VIDEO: IV. Andante - Allegro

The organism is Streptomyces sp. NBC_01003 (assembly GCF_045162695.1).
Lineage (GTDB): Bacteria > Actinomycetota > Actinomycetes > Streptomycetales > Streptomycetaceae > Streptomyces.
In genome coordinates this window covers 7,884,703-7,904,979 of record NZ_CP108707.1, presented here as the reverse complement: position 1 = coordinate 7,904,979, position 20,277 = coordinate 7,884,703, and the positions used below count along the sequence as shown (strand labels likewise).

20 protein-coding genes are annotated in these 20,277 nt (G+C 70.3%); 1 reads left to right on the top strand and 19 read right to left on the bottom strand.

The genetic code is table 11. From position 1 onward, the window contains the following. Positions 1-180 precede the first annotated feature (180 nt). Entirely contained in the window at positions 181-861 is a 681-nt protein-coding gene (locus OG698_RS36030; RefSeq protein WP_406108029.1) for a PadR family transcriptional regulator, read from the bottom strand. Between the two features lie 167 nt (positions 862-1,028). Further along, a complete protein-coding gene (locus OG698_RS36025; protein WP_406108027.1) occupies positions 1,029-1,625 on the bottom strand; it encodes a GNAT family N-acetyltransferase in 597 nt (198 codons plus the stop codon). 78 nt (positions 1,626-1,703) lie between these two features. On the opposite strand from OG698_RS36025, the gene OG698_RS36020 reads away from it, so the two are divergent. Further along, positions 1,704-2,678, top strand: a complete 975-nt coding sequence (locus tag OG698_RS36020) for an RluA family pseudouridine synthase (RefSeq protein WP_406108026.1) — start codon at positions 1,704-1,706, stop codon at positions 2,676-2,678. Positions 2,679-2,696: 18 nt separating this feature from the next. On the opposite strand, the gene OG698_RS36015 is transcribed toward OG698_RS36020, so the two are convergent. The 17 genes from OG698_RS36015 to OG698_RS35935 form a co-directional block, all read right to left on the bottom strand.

One of the interesting aspects of this symphony from a formal perspective is its lack of a full slow movement. Yet, between the expansiveness of the first movement and the introduction of the fourth, we have much slow music of great portent and emotional power. This fourth and final movement, like the first, begins with a brooding statement in the lower strings. This is followed by a series of soliloquies from solo woodwinds. In Shostakovich’s music, these incredibly poignant and personal statements are the expressions of individuals from deep within their souls. With one tiny impertinent interruption from the clarinet we are off on a kind of romp, with a sense of humor as if to say that despite all torment we will continue to live our lives. However there is a bit of a meandering nature in this playful melody that might imply a sense of directionless, a sense of disquiet as to what will come next. As Shostakovich said, “It is hard to run freely when you are constantly looking over your shoulder.” As the movement builds in intensity, the brutality of the second movement returns and is soundly put in its place by the DSCH motive, as if Shostakovich, on behalf of the entire Russian nation is declaring that Stalin is vanquished and the people live on! After a poignant reminiscence of the fragility and oppression of the first movement the music builds to a triumphant conclusion, the DSCH motive being hammered out repeatedly in the timpani.